With a positive outlook, Benitez overcomes hardships

With a positive outlook, Benitez overcomes hardships

Reflecting on 20 years in business on Higginson Avenue, salon owner Carla Benitez says she has a lot to be grateful for. (Breeze photo by Nicole Dotzenrod)
Salon owner celebrates 20 years in business

LINCOLN – Her hair is shorter now, as a result of her cancer treatments, but Carla Benitez confidently rocks her new look. As a stylist, the loss of her hair could have felt like a loss of identity, but Benitez doesn’t think so. She’s just itching to color her curls.

It has been 20 years since she opened her own hair salon, Shear Extremz, on Higginson Avenue in Lincoln, and 2020 brought the most challenges.

Sitting in her salon last month, cancer-free on the 20th anniversary of her business, Benitez said there’s a lot to be grateful for.

“I think everything in life happens for a reason,” said Benitez, who moved to Rhode Island from Portugal when she was 8 years old. After a teacher pushed her to pursue beauty school, her career as a stylist began at home.

“My father made me a little salon in his house. I had a sink, a big mirror and chair, a little nail table and a little couch for clients,” she said.

Her father later influenced her to take the leap and open her shop on Higginson Avenue in 2001.

“Opening my own salon was always a goal. He influenced me to take a shot,” she said, tearing up. “He has always had my back.”

Twenty years later, Benitez said she still feels happy making other people happy.

“Making them feel good makes me feel good,” she said. “I love making people feel beautiful, and I love my job.”

Her clients, and the relationships fostered with them, drive her.

“I have an 83-year-old client who has been coming to me since she was 60,” she said. “Many of my clients have become my friends, and I’ve enjoyed being a part of their lives, too. They’ve been there for me and I’ve been there for them.”

That support became especially important when she was diagnosed with breast cancer in September of 2019. She had a lumpectomy, surgery to remove the cancerous tumor, two days before Thanksgiving.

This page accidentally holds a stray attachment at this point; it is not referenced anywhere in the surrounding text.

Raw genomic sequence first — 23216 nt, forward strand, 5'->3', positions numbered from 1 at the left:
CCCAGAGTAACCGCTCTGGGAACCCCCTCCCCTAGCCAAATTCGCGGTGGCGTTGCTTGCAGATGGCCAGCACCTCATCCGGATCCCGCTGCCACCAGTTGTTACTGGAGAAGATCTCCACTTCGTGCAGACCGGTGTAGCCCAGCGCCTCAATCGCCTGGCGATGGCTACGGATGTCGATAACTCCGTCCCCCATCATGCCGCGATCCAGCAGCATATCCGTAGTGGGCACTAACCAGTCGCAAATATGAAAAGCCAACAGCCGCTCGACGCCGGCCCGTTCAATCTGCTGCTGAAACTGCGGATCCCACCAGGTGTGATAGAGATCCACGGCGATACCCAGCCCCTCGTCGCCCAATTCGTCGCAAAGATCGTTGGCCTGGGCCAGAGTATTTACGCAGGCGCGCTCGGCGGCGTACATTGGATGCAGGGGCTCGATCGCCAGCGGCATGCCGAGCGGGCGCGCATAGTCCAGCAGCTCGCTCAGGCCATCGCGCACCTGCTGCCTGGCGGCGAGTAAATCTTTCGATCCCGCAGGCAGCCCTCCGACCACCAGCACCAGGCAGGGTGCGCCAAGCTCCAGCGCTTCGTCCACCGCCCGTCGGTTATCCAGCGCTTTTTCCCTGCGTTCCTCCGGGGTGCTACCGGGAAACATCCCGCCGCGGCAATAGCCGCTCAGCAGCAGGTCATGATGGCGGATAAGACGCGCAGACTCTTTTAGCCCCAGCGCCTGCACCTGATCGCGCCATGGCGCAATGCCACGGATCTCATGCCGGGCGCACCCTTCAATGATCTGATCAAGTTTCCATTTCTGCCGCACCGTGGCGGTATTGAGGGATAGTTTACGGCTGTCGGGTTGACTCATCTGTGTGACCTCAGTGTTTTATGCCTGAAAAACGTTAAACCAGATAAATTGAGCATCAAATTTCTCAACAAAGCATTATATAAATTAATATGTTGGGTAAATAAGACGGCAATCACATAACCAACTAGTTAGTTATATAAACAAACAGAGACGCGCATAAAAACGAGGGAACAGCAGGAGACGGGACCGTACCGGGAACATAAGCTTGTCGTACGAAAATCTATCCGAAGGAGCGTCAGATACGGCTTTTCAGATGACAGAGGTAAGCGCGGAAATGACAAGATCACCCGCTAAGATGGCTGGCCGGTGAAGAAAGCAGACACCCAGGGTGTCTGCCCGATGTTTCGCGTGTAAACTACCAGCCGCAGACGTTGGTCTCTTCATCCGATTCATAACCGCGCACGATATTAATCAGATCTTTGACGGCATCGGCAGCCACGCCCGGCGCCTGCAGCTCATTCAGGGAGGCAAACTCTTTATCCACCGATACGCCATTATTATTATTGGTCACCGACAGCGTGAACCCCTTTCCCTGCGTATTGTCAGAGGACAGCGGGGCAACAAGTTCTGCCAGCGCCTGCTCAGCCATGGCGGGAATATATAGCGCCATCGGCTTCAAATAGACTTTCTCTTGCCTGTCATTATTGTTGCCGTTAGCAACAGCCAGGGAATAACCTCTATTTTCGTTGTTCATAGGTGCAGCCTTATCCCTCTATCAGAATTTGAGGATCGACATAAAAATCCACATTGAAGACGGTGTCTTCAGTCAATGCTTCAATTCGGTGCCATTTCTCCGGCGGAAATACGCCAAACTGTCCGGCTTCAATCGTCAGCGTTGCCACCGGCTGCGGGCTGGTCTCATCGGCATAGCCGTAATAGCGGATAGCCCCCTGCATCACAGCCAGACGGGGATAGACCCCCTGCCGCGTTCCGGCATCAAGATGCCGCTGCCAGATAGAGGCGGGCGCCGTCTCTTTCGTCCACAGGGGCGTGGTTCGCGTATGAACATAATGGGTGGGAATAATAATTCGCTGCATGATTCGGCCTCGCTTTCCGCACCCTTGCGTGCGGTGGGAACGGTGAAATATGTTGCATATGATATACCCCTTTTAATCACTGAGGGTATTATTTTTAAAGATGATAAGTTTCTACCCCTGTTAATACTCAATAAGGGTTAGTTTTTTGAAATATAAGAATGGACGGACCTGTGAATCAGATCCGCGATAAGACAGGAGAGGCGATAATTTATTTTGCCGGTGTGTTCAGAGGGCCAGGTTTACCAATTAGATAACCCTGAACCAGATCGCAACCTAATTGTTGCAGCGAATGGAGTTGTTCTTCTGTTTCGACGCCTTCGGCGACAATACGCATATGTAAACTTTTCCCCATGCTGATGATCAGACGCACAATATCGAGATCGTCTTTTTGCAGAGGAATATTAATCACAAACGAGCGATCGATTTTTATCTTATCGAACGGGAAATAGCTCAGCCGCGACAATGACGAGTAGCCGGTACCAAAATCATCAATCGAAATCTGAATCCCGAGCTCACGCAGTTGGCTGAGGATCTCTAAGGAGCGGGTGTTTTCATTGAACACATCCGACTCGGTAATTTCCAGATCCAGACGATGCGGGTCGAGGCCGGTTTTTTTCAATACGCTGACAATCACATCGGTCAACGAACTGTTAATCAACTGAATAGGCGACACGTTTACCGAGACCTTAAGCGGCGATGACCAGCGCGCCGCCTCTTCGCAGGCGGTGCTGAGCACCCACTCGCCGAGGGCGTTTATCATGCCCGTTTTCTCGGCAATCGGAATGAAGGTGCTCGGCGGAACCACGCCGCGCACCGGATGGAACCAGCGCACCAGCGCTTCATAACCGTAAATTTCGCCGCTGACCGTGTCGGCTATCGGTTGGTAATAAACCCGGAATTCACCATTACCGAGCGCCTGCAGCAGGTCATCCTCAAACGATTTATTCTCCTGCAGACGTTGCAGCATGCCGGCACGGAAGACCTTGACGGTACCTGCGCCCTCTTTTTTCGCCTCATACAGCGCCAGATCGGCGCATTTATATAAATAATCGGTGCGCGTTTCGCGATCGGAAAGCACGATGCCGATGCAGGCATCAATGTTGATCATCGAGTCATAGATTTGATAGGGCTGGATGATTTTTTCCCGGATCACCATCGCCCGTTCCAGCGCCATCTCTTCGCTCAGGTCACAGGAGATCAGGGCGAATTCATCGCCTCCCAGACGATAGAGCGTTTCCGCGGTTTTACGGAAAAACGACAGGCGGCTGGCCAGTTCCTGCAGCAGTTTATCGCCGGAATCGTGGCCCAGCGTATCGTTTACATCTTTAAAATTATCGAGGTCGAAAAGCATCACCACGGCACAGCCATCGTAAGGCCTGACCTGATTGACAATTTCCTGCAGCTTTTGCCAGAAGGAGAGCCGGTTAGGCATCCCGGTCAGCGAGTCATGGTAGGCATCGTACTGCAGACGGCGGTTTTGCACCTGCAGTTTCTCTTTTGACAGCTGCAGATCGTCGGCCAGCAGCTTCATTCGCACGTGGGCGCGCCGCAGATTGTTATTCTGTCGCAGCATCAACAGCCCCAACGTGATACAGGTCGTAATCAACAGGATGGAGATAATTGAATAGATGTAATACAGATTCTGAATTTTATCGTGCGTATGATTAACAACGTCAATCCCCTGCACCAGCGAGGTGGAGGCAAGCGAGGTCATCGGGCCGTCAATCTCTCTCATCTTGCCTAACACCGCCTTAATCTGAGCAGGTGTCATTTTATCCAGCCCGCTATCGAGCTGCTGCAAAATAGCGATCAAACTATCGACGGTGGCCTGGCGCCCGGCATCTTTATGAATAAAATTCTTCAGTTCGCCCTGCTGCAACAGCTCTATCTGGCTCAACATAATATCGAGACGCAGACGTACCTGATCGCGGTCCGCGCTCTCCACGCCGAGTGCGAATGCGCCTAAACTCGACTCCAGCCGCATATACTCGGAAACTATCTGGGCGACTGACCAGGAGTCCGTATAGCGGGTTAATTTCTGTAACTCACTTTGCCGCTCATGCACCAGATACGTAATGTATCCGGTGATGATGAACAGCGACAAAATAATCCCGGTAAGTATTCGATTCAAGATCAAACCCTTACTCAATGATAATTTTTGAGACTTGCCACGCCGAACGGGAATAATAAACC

In January, doctors recommended chemotherapy due to her age and a 17 percent chance of recurrence.

Benitez started chemo on March 3, and closed the salon on March 23, the same day as her second treatment. She finished treatments on May 4.

She said the pandemic forced her to stay home and recover, when she otherwise would have worked. Dedicated to the job, she said she couldn’t have imagined stepping away.

“Even though I was doing chemo, I still enjoyed every moment with my children,” she said. “As an on-the-go person, it really made me realize I need to slow down and really capture those special moments in life that go by so fast.”

She had an outpouring of support from her clients, who filled her house with flowers, Edible Arrangements, and gift baskets. “My house looked like a funeral parlor,” she joked. “It was all my clients … I felt the love.”

On June 1, Benitez was given the greenlight by officials to reopen the salon, and did so, on the same day as her first radiation treatment.

Today, she’s considered cancer-free.

“It’s been a big journey,” she said. “I’m much calmer with news now. Nothing phases me. You just can’t try to control every part and every moment, and I realize that now.”

Of the faithful clients who stuck with her over the years, some, she said, have passed away from breast cancer. Benitez said she remembers one such client when she looks in the mirror.

“Her hair looked just like mine does now,” she said.

The weekend of her diagnosis, Benitez visited The Cape with some friends.

“While there, I saw somebody that looked just like my client, and I just knew right there it was going to be OK,” she said. “I definitely have my army of guardian angels up there watching over me.”

Benitez lives in Cumberland with her husband, Jairo, and their sons Diego and Marcus.